New mix: Exfiltration Radio: tinsel covered Christmas blues

“Cold War Christmas, 1960,” from Shorpy.com

It’s time for more Christmas craziness, so break out the eggnog, put up your feet, close that window that’s blowing open, and enjoy! Big range this time, with tracks from Yo La Tengo, Low and Jane Siberry joining the expected bits of old blues and funk.

The tunes:

  1. The Last Month Of The YearVera Hall Ward (Where Will You Be Christmas Day?)
  2. Getting Ready for Christmas DayPaul Simon (So Beautiful or So What)
  3. A Groovy Christmas and New Year (Kojo Donkoh)Houghas Sorowonko (A Groovy Christmas and New Year (Kojo Donkoh))
  4. It’s Christmas TimeYo La Tengo (Merry Christmas From Yo La Tengo)
  5. Christmas In Jail – Ain’t That A PainLeroy Carr (Where Will You Be Christmas Day?)
  6. When It’s Christmas Time on the RangeBob Wills (Lit Up Like A Christmas Tree II: The Eggnog Is Spiked)
  7. To Heck With Ole Santa ClausLoretta Lynn (Lit Up Like A Christmas Tree – A Vintage Holiday Mixtape)
  8. The Christmas BluesBob Dylan (Christmas In the Heart)
  9. Santa’s Got A Bag O’ SoulSoul Saints Orchestra (Lit Up Like A Christmas Tree II: The Eggnog Is Spiked)
  10. Merry Christmas BabyBootsy Collins (Christmas Is 4 Ever)
  11. Xmas Done Got FunkyJimmy Jules & Nuclear Soul System (Santa’s Funk & Soul Christmas Party Vol.1-3)
  12. Christmas on Riverside DriveAugust Darnell (A Christmas Record)
  13. Have Yourself a Merry Little ChristmasDread Zeppelin (Presents)
  14. Go Where I Send TheeFred Waring & The Pennsylvanians (The Sounds of Christmas)
  15. Some Hearts (at Christmas Time)Low (Some Hearts (at Christmas Time))
  16. Like a SnowmanTracey Thorn (Tinsel and Lights)
  17. Are You Burning, Little Candle?Jane Siberry (New York Trilogy III: Child (Music For The Christmas Season))
  18. SherburneAlabama Sacred Harp Singers (Where Will You Be Christmas Day?)
  19. Merry ChristmasA Festival of Village Carols, Grenoside (English Village Carols: Traditional Christmas Carolling from the Southern Pennines)

Christmas comes but once a year, but when it does, it brings good cheer.

Listen…

Friday bootleg time

An assortment of selections from Doom and Gloom from the Tomb that I’ve been meaning to check out for a while. In reverse chronological order (of posting, not of recording).

Sonic Youth, Cat’s Cradle, Carrboro, North Carolina, August 5, 2000 – falling neatly in between the first show I saw of theirs and the next two, squarely in the middle of their NYC Ghosts and Flowers period. Be ready for beat poetry.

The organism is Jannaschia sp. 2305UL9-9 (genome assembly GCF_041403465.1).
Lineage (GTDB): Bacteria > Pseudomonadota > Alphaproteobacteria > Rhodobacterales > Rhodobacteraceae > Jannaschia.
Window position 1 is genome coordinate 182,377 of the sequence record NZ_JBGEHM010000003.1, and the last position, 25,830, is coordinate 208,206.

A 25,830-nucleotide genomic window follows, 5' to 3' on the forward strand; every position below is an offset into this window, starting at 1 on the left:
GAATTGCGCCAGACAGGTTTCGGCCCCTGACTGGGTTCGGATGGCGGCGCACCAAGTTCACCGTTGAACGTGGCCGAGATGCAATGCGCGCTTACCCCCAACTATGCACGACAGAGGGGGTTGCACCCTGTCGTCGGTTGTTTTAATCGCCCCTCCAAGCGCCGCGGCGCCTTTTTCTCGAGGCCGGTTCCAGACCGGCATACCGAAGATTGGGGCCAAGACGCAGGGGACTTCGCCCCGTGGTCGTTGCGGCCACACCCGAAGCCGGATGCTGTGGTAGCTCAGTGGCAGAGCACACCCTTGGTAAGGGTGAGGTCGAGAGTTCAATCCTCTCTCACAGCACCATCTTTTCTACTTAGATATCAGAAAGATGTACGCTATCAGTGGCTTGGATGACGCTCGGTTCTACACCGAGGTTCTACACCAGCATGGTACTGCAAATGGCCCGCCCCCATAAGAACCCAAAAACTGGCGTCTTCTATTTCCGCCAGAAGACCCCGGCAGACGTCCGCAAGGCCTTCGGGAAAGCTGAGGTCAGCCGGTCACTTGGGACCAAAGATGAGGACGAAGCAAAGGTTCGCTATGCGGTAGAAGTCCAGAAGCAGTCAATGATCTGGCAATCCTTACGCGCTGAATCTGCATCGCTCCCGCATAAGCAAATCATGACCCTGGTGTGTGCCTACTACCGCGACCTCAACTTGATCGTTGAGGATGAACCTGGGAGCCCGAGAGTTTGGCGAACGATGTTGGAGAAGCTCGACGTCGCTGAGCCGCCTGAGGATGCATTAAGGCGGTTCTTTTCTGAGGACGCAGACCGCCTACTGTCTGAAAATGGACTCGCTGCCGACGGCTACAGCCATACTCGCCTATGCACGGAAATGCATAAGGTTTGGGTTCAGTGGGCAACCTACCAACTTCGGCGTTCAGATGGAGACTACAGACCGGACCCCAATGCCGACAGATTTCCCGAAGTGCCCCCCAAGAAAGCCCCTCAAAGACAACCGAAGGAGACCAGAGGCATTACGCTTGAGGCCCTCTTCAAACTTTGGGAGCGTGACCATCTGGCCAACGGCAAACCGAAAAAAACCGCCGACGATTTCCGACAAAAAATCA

Pharoah Sanders – Festival de Jazz de Nice, Nice, France, July 18, 1971  – Live Pharoah? Yes please.

Bill Evans Trio – Pescara Festival, Italy, July 18, 1969 / Vara Studio, Hilversum, Holland; March 26, 1969 – two live Bill Evans dates that sound worth checking out.

Yo La Tengo Does Dylan  – of course they do. Curious about the cover of “I’ll Keep It With Mine,” which is on the short list of Dylan songs that I’d consider singing in public.

Leonard Cohen – The Paris Theatre, London, March 20, 1968 – OMG.

“Well, God is in his heaven, and we all want what’s his…”

Somehow in the past fifteen years I’ve been blogging (!), I missed writing about “Blind Willie McTell.” Ever. This despite the fact that the song made the playlist of one of the first mixtapes I ever made back in 1991. And I don’t know that I ever connected the dots on the song’s meaning, in all that time, beyond the vague sense of prophetic dread conveyed by the slowly more intense vocal and piano performance.

It’s twenty-five years since I put that mix tape together, and I’ve spent the last few years feeling as though “this land is condemned.” If the response to the Obama presidency has taught me anything, it’s that slavery was the original sin of this land, and that its repercussions still play out today. So on the heels of writing about the Underground Railroad in my town, about misattribution of black collegiate spirituals by white a cappella performers, about the bureaucracy of slavery, of carefree use of the symbols of the Confederacy a hundred (or 150) years after the end of the Civil War, and of minstrelsy, listening closely to the song again bears dividends.

And I am left feeling that amid revival tents, amid the attempts to dress up the past betrayed by cheap hooch, and despite the otherwise redemptive charge of the blues, we are left with this: an arrow in the doorpost, the ghosts of slavery ships, and the promise of our life in these United States undercut by power, greed, and the inevitable corruption and decay of our descendants.